Technology helps co-op respond to massive power outage

"Up with the new crossarm."

Thousands in mid-Missouri experienced power outages during last week's storms, but the hardest hit electric co-operative in the state was Co-Mo Electric Cooperative, which is based in Tipton.

From the first reported outage Monday night until the last customer saw power again Saturday night, the co-op's outage lasted five days, two hours and 40 minutes. Preliminary estimates put the cost of repairing the damage around $1 million.

The electric co-op added up the numbers Monday and looked at the technology that helped them respond more quickly in this storm than was possible in the past. They also assessed what areas need improvement before disaster strikes again.

Spokesman John Agliata managed the company's Facebook page to keep customers informed. During the last big outage in 2007, he said Facebook was not as popular a form of communication as it is now. The co-op saw its online presence grow after the February 2011 blizzard, but now the page has 2,396 â??likesâ?? and thousands more viewers.

â??It opened eyes,â?? Agliata said of the pictures and videos he posted of the crews at work.

When line crews were working in areas not seen by co-op members, the pictures vividly showed the challenges they faced navigating heavy snow to reach poles in rural areas.

In addition to social media, technology has greatly improved for the co-op in the past year and officials said that made a difference in the speed of response to the massive outage. At the end of 2012, Co-Mo put the Outage Management System (OMS) to work. While not unique to Co-Mo Electric, the Association of Missouri Cooperatives reports the OMS is used by just four electric co-ops in mid-Missouri, including Three Rivers in Linn, Boone Electric in Columbia and Callaway Electric in Fulton.

Agliata described how it works like this: every customer has a â??smart meterâ?? that constantly talks to the co-op.

â??If the system sends out a signal asking, 'Are you there?' and the meter doesn't respond, it reports an outage and predicts the whole section of line is off,â?? Agliata said.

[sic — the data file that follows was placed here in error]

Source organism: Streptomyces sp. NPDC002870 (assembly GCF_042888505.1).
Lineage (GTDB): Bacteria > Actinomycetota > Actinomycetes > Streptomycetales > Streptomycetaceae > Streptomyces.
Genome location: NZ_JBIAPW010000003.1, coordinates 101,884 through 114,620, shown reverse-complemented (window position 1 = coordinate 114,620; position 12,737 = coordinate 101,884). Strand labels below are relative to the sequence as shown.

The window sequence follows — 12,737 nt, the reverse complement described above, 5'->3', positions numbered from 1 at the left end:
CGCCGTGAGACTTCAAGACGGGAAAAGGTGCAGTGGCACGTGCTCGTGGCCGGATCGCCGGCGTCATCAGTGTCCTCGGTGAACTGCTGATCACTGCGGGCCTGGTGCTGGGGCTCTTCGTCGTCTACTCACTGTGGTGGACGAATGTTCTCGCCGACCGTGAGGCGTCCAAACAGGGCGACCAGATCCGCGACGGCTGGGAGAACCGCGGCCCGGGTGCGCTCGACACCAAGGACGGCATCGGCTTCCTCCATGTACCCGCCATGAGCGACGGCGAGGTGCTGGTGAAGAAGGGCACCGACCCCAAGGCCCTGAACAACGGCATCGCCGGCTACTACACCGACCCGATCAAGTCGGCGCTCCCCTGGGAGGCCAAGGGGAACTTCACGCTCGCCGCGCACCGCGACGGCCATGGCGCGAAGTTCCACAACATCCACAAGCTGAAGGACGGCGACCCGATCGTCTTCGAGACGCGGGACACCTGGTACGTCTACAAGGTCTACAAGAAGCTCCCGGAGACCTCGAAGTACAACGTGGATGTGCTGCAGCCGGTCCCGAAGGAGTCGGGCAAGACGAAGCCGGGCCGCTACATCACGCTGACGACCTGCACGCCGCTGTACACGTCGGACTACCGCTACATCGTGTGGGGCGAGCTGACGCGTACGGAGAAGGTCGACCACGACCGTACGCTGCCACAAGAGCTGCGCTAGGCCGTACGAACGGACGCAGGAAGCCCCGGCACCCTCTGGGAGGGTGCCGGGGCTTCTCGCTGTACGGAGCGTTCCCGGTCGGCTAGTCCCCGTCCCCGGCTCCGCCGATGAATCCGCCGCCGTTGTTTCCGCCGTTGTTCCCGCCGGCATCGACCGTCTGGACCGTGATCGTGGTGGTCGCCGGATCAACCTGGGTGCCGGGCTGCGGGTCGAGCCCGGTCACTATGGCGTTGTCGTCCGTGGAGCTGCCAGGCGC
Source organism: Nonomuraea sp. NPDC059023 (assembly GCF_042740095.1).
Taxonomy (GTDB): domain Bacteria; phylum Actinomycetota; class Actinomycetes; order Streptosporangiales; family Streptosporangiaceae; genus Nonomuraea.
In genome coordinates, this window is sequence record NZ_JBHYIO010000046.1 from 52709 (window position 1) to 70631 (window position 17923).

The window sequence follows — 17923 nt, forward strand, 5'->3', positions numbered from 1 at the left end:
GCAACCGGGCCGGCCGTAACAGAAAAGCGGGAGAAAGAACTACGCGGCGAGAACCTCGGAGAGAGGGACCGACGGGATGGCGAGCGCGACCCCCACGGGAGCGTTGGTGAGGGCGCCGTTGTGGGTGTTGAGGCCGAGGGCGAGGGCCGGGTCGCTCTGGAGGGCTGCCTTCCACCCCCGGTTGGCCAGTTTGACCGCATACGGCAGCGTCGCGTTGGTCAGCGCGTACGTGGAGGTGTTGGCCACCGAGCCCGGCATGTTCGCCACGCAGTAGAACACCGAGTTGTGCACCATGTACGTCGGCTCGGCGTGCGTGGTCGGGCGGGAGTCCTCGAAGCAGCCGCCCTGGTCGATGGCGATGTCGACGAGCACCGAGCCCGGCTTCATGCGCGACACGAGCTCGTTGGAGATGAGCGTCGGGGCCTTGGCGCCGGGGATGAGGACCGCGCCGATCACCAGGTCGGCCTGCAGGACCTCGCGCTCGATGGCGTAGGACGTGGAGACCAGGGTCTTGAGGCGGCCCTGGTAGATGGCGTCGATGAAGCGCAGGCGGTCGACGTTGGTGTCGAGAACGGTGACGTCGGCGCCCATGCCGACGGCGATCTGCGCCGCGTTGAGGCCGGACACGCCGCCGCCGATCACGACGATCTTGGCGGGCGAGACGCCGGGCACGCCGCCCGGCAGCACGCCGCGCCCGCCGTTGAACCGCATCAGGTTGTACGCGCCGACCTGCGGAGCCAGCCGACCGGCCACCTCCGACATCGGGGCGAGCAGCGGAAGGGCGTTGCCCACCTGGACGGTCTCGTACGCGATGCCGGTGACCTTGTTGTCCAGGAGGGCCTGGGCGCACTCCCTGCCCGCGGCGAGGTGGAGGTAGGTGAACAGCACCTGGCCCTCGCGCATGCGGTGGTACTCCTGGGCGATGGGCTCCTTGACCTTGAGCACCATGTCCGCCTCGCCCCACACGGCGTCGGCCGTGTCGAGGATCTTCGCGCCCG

This alerts them to outages even before a customer calls in.

A couple of weeks before the storm hit, the co-operative put another outage reporting system in place. The outage map on their website shows where outages are located and the number of customers without power. Last week the at the height of the crisis, there were some 17,000 customers in the dark, or 53% of the total number served.

In the future, co-op officials hope that outage map will allow customers to enter their account number and see instantly if the power is off at their home. That would be helpful for the many customers who have second homes in the service area, which reaches from Boonville to Warsaw, just east of Sedalia to just west of Jefferson City.

Another form of technology that was put online during the outage will help co-op customers in the future. When phone lines were jammed, customers couldn't report their outage. By last Thursday they began to use IVR, an interactive voice response system. The system allows customers to report outages automatically and can give members informational messages from the co-op as well. Agliata said as many as 20 customer service representatives worked in shifts during the outage taking 7,524 calls. The automated IVR system answered an additional 865.

The review of the storm response Monday revealed one area where technology can be improved in the future. Software on the tablet computers used by line crews was difficult to decipher. Agliata said at times, the maps crews view contained too much information. A program with layered graphics could help workers see just what equipment they need to replace in the damaged area without the distraction of seeing other parts of the system.

Technology aside, it was humans who trudged through the snow and ice to repair the lines. According to the company's website, that effort involved all 70-plus Co-Mo employees and assistance from 128 linemen from other electric utilities.

â??We had some dang fine help,â?? said Fred Franken, Co-Moâ??s most senior lineman with more than 40 years on the cooperativeâ??s system.

And all of those crews completed the job safely.

â??We worked as safely as we ever have worked in a major disaster,â?? Ken Johnson, the cooperativeâ??s CEO and general manager, said.